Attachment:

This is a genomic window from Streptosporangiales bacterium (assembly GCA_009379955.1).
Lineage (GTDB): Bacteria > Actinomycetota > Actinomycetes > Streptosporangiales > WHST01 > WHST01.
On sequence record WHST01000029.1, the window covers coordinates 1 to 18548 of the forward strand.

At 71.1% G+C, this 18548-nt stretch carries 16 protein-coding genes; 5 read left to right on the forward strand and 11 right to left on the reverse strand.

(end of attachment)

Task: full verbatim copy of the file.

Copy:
This is a genomic window from Streptosporangiales bacterium (assembly GCA_009379955.1).
Lineage (GTDB): Bacteria > Actinomycetota > Actinomycetes > Streptosporangiales > WHST01 > WHST01.
On sequence record WHST01000029.1, the window covers coordinates 1 to 18548 of the forward strand.

At 71.1% G+C, this 18548-nt stretch carries 16 protein-coding genes; 5 read left to right on the forward strand and 11 right to left on the reverse strand.